1,800 trees newly planted: Sartorius supports biodiversity in Puerto Rico
Sartorius has recently engaged in a major biodiversity project. The life science company increased the diversity of the local flora and fauna at their production sites. The result: newly planted trees from 93 different species, and seedlings that will be used to continue reforesting other areas in nearby cities.
This article is posted on Sartorius Blog.
The initiative first began when the Sartorius team discovered there were trees on their site in Yauco that were not from this geographic area. They took the decision to increase the diversity of the local flora and fauna in collaboration with the local government and a gardening resource. The result: The team oversaw together the planting of 1,800 endemic ornamental trees on its six-acre campus.
“Biodiversity is the priority of life in a habitat or ecosystem. At Sartorius, we try our best to protect and preserve natural resources at our production sites. The different trees we now have on campus in Yauco bring an added benefit to the ecosystem,” said Freddie Crespo, Manager of Environment, Health & Safety (EHS) North America.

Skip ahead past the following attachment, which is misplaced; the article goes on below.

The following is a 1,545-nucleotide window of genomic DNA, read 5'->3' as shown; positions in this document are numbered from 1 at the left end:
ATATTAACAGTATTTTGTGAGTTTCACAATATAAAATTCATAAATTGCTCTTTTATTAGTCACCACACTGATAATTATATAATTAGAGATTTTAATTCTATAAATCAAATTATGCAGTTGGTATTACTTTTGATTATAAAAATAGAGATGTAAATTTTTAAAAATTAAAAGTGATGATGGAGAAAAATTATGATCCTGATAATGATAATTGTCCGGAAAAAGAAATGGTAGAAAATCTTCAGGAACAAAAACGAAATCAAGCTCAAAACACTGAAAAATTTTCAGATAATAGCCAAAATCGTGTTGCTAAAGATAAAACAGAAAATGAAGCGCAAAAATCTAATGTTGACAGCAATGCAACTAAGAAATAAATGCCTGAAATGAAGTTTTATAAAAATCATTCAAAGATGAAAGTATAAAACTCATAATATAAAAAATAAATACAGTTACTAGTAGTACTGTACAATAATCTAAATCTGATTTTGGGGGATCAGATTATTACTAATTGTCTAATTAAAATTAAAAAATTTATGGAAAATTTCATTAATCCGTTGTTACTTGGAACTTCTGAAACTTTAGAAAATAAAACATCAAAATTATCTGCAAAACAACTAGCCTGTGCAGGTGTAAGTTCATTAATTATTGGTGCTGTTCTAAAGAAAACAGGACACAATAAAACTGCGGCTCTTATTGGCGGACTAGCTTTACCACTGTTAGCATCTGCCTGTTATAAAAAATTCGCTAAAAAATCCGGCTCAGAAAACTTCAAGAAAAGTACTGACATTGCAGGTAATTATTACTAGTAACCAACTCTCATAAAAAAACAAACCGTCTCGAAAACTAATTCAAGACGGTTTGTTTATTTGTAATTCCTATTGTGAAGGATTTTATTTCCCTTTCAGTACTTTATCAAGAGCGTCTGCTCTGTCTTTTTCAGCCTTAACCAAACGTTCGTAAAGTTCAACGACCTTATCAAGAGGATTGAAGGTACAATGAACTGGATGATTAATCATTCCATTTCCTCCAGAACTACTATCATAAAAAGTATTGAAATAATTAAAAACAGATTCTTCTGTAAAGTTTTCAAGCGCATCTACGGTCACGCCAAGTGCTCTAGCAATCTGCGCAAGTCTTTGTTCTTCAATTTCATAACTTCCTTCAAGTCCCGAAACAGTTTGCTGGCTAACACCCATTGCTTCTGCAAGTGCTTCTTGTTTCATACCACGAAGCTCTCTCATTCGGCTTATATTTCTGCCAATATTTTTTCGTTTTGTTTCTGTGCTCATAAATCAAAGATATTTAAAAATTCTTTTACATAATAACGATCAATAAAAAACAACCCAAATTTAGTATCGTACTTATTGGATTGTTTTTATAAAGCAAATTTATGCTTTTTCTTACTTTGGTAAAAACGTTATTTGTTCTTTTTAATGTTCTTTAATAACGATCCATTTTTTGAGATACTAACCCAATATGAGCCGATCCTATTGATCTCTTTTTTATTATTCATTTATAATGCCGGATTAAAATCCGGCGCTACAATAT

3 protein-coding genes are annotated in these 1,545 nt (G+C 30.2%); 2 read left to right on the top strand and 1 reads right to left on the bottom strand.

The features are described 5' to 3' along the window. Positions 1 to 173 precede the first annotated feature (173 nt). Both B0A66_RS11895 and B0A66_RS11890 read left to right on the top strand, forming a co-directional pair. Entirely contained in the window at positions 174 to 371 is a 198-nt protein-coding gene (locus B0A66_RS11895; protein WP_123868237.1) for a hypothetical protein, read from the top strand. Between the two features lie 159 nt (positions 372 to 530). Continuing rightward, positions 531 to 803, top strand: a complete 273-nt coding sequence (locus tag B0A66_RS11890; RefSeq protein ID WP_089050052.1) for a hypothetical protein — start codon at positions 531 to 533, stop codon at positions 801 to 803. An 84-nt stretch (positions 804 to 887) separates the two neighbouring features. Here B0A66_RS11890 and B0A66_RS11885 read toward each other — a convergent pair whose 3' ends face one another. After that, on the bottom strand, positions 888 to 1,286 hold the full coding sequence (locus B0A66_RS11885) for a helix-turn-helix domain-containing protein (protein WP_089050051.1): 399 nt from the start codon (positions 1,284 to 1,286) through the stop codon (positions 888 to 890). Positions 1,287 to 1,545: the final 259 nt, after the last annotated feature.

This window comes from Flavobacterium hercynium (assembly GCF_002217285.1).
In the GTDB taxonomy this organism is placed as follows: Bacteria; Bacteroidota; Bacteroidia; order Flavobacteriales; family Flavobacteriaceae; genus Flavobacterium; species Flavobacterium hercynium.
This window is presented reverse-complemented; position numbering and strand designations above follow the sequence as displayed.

Within three months, new trees from 93 different species native to Puerto Rico were in the ground and thriving, helping to reduce Sartorius’ environmental footprint by absorbing gas from the atmosphere. Moreover, their seeds and seedlings will be used to continue reforesting other areas in nearby cities, thus promoting biodiversity throughout the island.
As a result, the team’s efforts helped to underscore Sartorius’ solid commitment to sustainability. “It all rolls up to our 17 sustainable development goals as a signatory of the United Nations Global Compact, which aims to secure sustainable development at economic, social and ecological levels,” said Freddie.
Biodiversity project in Göttingen, Germany
In Germany, Sartorius is collaborating with the city of Göttingen and Heinz Sielmann Foundation to create a wetland biotope. With this initiative, Sartorius aims to build an ecologically diverse, natural habitat for rare and endangered animals. While Heinz Sielmann Foundation is responsible for coordinating the project, Sartorius will be covering the project costs of more than one million euros. The city of Göttingen will provide the 16-hectare area – around 40 acres – at Leine River, where the biotope will be created. The project is scheduled to be completed by autumn 2021.